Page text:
Two Eli skippers qualified for the U.S. Sailing Team after competing at the 16th annual 2005 Miami Olympic Classes Regatta.
All-Americans Stu McNay ’05 and Molly Carapiet ’06 were two of over 320 sailors hailing from 26 countries to compete in the five-day regatta, which took place on Miami’s Biscayne Bay from Jan. 24 to 28.
McNay and crew Graham Biehl, a freshman at the University of California-Irvine, sailed in the 470 division, placing fourth out of 20 boats, including both male and female teams, in 12 races. Out of the 11 male teams, the pair took third.
McNay and Biehl placed second among the U.S. men, qualifying for the U.S. Sailing Team in their event.
“Usually it’s a hybrid ranking system, but this year being right after the Olympics, they didn’t have time to schedule any earlier events, so they let the OCR be the [only] ranking event of the season,” McNay said.
McNay said he and Biehl got together because their combined weight was appropriate for the class.
“We decided to team up because we are the right size,” he said. “I’m larger than most skippers and he’s larger than most crews, so in combination that works well.”
The Elis were outsailed by a Dutch team and another U.S. team. McNay said the American pair that finished ahead of him had an advantage because they had been practicing together throughout the winter.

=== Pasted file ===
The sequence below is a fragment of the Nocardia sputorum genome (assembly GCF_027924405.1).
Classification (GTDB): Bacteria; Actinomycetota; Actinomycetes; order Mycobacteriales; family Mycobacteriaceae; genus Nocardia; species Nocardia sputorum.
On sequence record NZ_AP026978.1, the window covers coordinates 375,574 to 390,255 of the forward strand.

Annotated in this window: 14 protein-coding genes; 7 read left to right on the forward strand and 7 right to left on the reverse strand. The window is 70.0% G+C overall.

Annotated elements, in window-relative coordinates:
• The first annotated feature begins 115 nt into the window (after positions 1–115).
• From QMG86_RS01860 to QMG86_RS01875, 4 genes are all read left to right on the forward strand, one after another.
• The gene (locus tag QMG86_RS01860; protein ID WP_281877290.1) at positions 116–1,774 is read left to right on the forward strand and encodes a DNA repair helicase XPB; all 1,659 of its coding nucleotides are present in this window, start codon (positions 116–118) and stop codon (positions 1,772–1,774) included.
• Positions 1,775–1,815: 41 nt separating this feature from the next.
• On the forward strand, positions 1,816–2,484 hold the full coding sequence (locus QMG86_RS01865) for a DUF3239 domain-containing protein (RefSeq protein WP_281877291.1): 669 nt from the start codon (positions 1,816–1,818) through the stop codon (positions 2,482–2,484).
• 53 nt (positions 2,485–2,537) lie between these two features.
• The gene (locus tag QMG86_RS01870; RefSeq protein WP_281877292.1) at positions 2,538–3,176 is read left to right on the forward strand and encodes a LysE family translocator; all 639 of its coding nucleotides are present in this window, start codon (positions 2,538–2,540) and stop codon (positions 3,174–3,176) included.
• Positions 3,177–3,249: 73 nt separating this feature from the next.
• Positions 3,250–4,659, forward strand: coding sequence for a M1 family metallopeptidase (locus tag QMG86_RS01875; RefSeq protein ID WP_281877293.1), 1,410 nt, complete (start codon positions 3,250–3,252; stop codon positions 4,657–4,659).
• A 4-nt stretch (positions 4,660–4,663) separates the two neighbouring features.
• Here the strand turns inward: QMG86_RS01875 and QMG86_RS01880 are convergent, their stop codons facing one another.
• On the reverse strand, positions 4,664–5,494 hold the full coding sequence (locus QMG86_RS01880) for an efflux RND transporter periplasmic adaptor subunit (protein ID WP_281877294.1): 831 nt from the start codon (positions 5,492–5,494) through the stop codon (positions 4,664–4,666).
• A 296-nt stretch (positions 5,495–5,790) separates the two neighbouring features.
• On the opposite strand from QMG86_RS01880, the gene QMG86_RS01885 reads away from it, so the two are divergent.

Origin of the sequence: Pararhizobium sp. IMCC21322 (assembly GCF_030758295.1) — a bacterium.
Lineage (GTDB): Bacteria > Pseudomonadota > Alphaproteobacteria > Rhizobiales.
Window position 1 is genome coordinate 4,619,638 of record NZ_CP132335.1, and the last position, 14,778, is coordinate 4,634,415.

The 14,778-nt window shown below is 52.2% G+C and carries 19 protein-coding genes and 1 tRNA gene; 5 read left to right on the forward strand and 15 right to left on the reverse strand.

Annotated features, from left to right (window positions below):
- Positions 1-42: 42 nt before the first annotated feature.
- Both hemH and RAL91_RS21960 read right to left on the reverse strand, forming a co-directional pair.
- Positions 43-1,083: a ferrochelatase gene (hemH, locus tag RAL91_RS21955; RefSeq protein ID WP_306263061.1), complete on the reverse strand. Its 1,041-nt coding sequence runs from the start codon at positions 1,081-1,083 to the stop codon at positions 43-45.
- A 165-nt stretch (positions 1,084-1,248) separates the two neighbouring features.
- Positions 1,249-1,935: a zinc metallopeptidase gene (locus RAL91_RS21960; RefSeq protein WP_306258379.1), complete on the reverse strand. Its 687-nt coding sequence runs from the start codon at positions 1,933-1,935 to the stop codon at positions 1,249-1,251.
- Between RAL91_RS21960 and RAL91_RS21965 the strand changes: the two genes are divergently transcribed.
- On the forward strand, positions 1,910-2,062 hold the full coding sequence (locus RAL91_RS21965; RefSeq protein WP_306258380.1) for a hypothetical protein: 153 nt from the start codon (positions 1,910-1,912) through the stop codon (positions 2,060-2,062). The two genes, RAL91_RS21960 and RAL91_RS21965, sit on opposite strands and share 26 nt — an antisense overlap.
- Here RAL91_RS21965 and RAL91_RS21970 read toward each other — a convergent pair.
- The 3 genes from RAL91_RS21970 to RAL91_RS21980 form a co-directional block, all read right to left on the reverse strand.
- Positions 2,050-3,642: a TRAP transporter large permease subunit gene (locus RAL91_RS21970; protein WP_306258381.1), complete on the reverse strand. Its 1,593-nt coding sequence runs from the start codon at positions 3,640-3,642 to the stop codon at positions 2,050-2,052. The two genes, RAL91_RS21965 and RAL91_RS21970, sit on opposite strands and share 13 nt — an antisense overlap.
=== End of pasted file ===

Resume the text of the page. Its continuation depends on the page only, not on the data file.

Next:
The weather presented a slight challenge, McNay said, as the wind conditions were not ideal.
“The breeze was quite light the whole time so we didn’t get tested on all of our skills,” he said. “It probably would have helped us if it were a breezier event.”
Overall, McNay said he was pleased with his performance in the races.
“I thought we could have done better in the later half of the event, but Graham and I accomplished our goal, which was to be ranked in the top two of the U.S. team,” he said.
The second-place ranking among the American teams in the division may have long-term benefits for the pair.
“I’m psyched about our ranking, which will put us in a position to be watched by the U.S. Sailing Committee — so we might get some substantial grants to keep sailing in the future,” he said.
Carapiet and crew Whitney Besse, who graduated from Brown University in 2003, also sailed in the 470, placing 11th overall and sixth out of nine teams in the female subdivision. The pair also qualified for the U.S. Sailing Team by placing fourth among the U.S. teams.
Carapiet said there are many benefits to being on the national team, ranging from coaching to monetary support, depending on how high a team is ranked.
Although not a consideration this season, the rankings also determine which sailors represent the United States in the Olympics during Olympic years.
“Now [that] we are four years out of the Olympics [the rankings are] just kind of a stepping stone,” Carapiet said. “In four years, the number-one person will go to the Olympics. Right now we are just trying to work up to number one.”
Carapiet also said she was happy with her performance considering the pair’s relative lack of experience.
“A lot of the girls racing us had more experience then we do in the boat,” she said.
Isabelle Kinsolving ’02 also competed in the event as crew in the fifth place women’s team.